Joint Chiefs Chairman Gen. Mark Milley said he will “personally take a hard look “ at whether to recommend increases this year in the Basic Allowance for Housing for areas where troops are seeing skyrocketing increases in housing costs.

“Soldiers don’t ask for much,” Milley told lawmakers during a House defense appropriations subcommittee hearing Wednesday. “They want good housing, good health care, good education and a safe environment for their families. I know the secretary of defense has the entire department focused on it.”

Secretary of Defense Lloyd Austin said the issue is “really, really important.”

“The strain caused by rising rent costs and a number of other things are really creating some adverse effects for our lower ranking enlisted, and we remain sighted on this,” he said.

Rep. John Carter, R-Texas, whose district includes Fort Hood, asked the leaders whether they’ve considered increasing BAH levels to meet the “inflationary challenge we’re seeing around our posts, not just in Texas, but in many other parts of the country.”

Milley replied that he will look at the BAH numbers specific to Fort Hood, as well as other parts of the country where housing costs have gone up dramatically.

Carter cited “ridiculously high” costs of housing near Fort Hood, which he attributed to the number of people who have been moving to Texas with large amounts of money from the sale of the homes they left and can afford to bid up prices. A house with a “real worth of $350,000 is now selling for $1 million,” he said. Even smaller homes that might have been available to service members are now selling for $700,000 to $900,000, he said. Although the VA loan benefit allows them to compete, “sellers don’t want VA loans because the other guys are offering cash,” he said.

“That drives our military families into the rental market, Carter said. “The rental market is going at the same rate. Something that six months ago was $2,000 a month is now $4,500 a month. Something that was $1,000 a month is now $2,500 a month. "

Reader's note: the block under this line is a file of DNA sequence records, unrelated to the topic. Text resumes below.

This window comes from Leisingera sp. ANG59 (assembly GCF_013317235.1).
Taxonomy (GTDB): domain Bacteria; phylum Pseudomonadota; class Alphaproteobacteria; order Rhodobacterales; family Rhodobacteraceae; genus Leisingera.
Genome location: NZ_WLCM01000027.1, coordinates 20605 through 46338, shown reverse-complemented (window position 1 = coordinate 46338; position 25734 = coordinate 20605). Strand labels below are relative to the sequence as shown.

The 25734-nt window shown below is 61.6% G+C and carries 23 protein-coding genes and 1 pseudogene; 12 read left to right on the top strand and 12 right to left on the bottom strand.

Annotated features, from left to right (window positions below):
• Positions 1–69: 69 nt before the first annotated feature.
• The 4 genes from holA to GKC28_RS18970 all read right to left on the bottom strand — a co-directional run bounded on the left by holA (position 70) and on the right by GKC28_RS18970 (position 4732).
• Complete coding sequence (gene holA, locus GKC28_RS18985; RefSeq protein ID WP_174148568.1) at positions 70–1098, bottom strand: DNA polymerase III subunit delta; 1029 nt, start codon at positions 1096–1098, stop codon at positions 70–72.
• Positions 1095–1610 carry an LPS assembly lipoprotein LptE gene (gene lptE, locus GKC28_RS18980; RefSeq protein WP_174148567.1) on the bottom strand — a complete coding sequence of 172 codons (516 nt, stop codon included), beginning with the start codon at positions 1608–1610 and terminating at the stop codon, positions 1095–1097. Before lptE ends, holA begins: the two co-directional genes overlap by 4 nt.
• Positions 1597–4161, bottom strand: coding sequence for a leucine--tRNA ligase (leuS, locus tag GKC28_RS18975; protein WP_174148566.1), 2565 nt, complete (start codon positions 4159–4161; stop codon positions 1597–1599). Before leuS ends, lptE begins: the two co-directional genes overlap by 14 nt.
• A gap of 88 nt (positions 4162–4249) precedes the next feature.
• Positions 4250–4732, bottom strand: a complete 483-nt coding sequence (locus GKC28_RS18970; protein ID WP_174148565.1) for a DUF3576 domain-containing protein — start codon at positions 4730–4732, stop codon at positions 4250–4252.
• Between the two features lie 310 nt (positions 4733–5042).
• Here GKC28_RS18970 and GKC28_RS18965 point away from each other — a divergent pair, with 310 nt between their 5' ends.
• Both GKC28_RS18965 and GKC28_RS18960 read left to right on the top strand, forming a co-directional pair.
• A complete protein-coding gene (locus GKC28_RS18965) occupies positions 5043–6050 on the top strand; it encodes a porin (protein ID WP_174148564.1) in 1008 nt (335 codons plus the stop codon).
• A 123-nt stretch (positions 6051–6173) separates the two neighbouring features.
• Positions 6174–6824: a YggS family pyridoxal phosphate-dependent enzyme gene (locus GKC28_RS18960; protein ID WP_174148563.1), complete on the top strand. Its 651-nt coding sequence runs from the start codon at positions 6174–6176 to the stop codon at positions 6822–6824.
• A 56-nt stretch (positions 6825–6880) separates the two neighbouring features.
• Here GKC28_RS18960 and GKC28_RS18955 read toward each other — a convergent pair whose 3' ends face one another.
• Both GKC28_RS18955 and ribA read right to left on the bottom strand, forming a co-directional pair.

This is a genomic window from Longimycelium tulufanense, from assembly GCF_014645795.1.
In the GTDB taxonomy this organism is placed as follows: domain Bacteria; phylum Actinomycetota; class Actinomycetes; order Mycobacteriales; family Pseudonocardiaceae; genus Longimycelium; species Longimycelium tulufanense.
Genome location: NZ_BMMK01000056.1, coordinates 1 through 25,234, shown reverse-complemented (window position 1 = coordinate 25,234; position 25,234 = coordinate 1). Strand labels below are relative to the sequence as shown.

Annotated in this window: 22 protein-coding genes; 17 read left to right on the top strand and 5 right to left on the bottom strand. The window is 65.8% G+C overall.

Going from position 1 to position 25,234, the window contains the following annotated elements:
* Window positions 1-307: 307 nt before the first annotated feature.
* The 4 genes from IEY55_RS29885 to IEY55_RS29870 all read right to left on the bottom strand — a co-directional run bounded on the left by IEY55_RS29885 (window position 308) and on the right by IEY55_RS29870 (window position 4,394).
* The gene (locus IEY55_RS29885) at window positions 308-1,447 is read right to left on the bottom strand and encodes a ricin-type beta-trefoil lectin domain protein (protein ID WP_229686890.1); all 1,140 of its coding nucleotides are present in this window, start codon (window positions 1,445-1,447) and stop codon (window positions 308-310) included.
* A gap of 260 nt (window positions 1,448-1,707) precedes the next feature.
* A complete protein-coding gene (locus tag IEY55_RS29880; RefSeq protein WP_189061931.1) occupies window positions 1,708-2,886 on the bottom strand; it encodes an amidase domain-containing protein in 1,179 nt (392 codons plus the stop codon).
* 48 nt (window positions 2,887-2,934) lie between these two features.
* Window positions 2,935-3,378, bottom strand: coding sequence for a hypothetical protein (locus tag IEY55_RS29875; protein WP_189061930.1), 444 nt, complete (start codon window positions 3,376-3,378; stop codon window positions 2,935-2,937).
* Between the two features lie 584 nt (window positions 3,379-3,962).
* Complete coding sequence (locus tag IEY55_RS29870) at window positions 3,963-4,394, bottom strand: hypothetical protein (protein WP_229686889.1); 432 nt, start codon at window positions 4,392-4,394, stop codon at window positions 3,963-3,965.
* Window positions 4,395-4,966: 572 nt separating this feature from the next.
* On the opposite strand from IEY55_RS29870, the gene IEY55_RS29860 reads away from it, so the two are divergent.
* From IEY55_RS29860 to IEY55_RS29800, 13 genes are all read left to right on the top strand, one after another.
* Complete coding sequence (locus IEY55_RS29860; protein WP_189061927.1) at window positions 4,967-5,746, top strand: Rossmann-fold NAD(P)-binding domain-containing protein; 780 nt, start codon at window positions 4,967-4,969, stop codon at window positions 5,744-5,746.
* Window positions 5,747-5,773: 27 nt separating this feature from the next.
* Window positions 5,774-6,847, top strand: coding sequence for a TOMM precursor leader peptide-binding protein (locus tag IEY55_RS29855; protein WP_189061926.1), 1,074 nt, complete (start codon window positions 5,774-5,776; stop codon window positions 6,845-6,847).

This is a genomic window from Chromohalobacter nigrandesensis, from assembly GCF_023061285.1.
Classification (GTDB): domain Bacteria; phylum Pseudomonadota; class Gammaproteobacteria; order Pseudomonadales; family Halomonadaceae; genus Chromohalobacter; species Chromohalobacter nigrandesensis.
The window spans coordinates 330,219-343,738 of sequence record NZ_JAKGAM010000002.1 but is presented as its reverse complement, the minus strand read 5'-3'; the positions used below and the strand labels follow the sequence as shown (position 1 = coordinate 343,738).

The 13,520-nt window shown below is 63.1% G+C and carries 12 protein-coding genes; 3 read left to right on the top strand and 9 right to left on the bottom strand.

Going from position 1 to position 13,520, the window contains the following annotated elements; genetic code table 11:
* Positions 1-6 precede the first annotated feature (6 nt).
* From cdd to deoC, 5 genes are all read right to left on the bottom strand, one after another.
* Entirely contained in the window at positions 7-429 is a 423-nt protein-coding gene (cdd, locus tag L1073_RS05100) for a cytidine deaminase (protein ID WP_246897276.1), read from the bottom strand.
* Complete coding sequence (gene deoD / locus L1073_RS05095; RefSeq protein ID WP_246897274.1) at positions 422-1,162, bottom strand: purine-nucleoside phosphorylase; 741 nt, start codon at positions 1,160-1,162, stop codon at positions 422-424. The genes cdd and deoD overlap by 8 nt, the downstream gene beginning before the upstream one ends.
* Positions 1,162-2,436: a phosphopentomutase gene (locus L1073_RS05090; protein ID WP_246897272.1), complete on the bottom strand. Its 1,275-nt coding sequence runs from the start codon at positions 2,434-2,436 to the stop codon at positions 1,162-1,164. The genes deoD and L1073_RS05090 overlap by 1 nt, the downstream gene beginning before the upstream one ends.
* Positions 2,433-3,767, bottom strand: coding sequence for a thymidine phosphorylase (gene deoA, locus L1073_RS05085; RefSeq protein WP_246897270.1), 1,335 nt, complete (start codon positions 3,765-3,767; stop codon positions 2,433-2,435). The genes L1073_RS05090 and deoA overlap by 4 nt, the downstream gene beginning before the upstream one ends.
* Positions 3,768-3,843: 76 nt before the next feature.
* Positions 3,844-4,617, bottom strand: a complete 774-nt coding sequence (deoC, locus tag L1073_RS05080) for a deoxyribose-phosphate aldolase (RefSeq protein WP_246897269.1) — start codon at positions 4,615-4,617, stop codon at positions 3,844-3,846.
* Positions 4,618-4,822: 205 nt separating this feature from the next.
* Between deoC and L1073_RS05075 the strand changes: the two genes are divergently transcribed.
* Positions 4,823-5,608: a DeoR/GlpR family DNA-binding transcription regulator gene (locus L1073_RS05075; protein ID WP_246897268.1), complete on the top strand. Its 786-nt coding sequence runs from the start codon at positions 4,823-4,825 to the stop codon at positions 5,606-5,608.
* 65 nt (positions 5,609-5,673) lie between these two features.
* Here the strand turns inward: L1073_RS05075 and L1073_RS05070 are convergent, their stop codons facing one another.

Military families faced the same pressures in many areas around the country in 2021. Austin noted the action defense officials took in 2021 to provide financial relief ahead of the usual BAH changes that take effect each Jan. 1.

“What we’re asking for in this budget is help to do more of the same going forward,” Austin told lawmakers.

Officials temporarily raised the BAH rates in 56 designated military housing areas of the country by 10%, 15% or 20% for October, November and December.

In January, 2022, BAH rates increased overall by an average of 5.1%. DoD officials have estimated that about $25.6 billion in housing allowances will be paid to roughly 1 million service members in 2022.

“As we take care of warfighters,” Carter said, “we have to remember the burdens, that things in the real world, as the economy, have on the families of these warfighters.”

Karen has covered military families, quality of life and consumer issues for Military Times for more than 30 years, and is co-author of a chapter on media coverage of military families in the book "A Battle Plan for Supporting Military Families." She previously worked for newspapers in Guam, Norfolk, Jacksonville, Fla., and Athens, Ga.

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